His creative side was first expressed through letters; he wrote novels of often disturbing subject matter. In the 1930s he participated in the cultural and political activities of the French artistic avant-garde while also collaborating on theatrical projects with Antonin Artaud. In the 1940s he lived mainly as a literary and philosophy critic, publishing works on Reiner Maria Rilke, Georges Bataille, André Gide and again Jouve, Blanchot, Parain, Kafka and Barbey d’Aurevilly. His most personal relationships were those held with the philosopher who theorized on the despicable, Georges Bataille, the painter who dripped his automatic writings on the paper, André Masson, and a series of surrealists writers and artists with whom he founded the magazine “Contre-Attaque” and “Acéphale”, while at the same time working on the prestigious Collège de Sociologie.

His thinking was never formulated in systematic terms, but rather focused on the ante litteram conviction of the “discrete charm of the bourgeoisie”: a position which had political implications - against power and any form of constraint - so deep that it influenced such thinkers as Maurice Blanchot, Georges Foucault and Gilles Deleuze.

His work as a painter is relatively little known, mixed as it is with that intellectual tout court. His images take the form of figurative drawings made from soft, curved pencil strokes, and occasionally in pale colours. The subject matter, however, creates a counterpart to the pastel atmosphere, touching upon strong themes such as sensuality, sadism, eroticism with a magical background, and a mystical world where love and the devil permeate each other.

Carmelo Bene

Carmelo Bene was born in Campi Salentina, in the province of Lecce, in 1937, and died on the 16th of March, 2002, in his home in Rome, at the age of 64. The publication of his entire literary work by Bompiani in 1995 allowed him to proudly define himself as “a living classic”.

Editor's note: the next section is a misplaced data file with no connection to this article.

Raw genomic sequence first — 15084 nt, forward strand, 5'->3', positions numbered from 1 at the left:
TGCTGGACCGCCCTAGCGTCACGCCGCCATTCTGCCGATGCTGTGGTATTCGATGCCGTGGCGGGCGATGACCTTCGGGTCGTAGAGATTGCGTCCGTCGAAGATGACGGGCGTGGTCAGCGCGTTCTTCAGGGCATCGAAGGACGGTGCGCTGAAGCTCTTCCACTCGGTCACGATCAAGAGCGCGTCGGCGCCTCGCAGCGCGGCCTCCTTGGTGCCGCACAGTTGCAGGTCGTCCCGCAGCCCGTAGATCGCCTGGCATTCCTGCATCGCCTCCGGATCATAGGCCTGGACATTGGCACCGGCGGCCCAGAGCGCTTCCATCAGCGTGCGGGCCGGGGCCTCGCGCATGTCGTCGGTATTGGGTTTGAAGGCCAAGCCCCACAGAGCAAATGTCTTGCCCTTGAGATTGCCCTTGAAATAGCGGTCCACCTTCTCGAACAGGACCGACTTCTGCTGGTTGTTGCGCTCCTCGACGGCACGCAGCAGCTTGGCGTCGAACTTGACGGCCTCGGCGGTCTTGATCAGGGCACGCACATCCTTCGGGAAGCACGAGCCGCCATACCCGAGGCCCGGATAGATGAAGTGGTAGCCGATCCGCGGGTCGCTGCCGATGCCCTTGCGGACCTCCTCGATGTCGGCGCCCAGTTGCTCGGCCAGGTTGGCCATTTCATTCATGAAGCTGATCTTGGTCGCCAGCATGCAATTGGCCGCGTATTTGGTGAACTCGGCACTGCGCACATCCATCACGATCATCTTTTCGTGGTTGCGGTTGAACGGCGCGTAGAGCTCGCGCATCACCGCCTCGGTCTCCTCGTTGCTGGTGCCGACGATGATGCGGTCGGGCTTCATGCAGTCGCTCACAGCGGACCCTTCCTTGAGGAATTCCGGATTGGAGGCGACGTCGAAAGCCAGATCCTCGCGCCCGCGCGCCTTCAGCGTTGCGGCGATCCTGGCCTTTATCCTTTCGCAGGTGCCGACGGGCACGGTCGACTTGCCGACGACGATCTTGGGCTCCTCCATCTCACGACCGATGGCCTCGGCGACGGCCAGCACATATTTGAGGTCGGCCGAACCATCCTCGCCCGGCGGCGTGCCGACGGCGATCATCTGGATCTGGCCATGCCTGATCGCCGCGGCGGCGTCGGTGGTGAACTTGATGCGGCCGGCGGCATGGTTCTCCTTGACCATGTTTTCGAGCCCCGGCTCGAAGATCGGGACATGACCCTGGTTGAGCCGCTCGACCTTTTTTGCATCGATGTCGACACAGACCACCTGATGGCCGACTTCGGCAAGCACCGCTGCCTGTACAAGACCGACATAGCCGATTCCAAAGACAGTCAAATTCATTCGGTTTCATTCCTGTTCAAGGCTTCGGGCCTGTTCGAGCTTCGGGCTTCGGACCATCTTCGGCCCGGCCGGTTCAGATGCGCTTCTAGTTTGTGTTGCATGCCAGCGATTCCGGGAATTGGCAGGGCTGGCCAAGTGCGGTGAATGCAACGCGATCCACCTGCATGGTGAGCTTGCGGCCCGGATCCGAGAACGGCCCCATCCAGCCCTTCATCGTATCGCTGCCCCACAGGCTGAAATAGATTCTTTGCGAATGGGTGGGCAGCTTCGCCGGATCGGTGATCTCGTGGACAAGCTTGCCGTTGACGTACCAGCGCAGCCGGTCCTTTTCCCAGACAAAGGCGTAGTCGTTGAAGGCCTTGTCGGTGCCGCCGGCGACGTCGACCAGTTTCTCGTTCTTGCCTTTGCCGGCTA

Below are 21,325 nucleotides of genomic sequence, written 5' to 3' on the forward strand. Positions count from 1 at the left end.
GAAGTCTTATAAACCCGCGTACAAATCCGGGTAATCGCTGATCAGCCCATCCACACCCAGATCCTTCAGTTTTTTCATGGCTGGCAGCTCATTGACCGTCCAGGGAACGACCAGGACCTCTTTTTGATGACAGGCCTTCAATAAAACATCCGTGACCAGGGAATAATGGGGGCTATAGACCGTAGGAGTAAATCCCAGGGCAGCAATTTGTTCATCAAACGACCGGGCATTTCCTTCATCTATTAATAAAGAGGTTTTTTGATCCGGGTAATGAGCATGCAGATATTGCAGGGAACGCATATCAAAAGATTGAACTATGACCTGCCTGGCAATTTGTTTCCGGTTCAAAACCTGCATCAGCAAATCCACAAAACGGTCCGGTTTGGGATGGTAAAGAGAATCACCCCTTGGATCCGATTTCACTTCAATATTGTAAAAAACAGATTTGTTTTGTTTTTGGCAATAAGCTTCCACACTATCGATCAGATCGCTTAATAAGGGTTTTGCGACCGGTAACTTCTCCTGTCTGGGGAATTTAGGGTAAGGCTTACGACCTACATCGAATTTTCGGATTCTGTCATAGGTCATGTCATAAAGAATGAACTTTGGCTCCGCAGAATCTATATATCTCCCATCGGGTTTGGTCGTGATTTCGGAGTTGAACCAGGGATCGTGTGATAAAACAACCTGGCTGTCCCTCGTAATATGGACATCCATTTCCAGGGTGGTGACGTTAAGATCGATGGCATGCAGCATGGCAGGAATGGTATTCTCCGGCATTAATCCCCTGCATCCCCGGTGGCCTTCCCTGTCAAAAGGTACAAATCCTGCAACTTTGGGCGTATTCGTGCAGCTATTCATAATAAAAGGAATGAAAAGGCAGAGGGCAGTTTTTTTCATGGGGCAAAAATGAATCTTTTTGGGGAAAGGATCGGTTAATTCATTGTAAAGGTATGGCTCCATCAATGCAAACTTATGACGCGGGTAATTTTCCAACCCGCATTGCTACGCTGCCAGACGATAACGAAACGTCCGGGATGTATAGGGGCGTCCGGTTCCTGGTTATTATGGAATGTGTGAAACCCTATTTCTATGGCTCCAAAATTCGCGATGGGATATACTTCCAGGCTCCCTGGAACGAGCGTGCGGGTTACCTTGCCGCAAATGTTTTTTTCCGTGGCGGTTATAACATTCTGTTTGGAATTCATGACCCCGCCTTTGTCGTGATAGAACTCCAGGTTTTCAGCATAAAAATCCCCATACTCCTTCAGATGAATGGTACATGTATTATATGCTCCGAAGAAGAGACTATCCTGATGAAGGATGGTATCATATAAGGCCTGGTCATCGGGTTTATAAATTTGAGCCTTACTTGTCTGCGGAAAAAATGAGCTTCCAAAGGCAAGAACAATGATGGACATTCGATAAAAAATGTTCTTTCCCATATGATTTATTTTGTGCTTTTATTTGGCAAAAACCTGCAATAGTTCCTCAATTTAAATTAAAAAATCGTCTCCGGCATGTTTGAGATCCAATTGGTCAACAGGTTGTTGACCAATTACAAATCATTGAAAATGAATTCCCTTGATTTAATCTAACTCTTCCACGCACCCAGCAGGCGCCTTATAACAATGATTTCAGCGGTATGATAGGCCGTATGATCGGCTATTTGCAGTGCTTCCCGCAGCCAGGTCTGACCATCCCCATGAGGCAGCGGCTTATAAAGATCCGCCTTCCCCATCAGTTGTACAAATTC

He debuted as an actor in 1959 in “Caligola” by Albert Camus and directed by Alberto Ruggiero. The following year he directed and starred in “Spettacolo Majakovskij” which was accompanied by the music of Sylvano Bussotti.

In the decade that followed he devoted himself to radically innovative and free re-readings of “Pinocchio” by Collodi (1961), Shakespeare’s “Hamlet” (1961), “Richard II” by Marlowe (1963), a “Salomè” by Oscar Wilde (1964), “Manon” by Prévost (1964), and “Hamlet” by Shakespeare-Laforgue (1967). Just as radical were the critiques that ensued, tearing apart these exercises of style and finding in them the highest form of idealism/unrealism. Bene then launched into the cinema with “Nostra Signora dei Turchi” (1968), followed by other six full-length features. In the 1970s he staged “La cena delle beffe” by Sem Benelli (1974), “Romeo e Giulietta” by Shakespeare (1976), “S.A.D.E.” (1977), and at last the enormously successful “Manfred” by Byron (1979).

During the last twenty years Carmelo Bene pushed his work as an actor and above all his work with voice to the limits of extreme sensibility, and at the same time impetuousness, placing it at the centre of the international avant-garde.

In 1988 he was asked to direct the Venice Biennale of Theatre, which ended up as a colossal failure in organizational terms despite the inclusion of certain masterpieces in the programme: re-readings of Majakovskij, of Leopardi, of the “Canti orfici” by Dino Campana, as well as of the “Hamlet suite” staged in 1994 with a script by Laforgue and the tormenting music he himself had composed. In 2000 his small volume entitled “Il mal de’ fiori” was published.

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Pierre Klossowski
Il Bafometto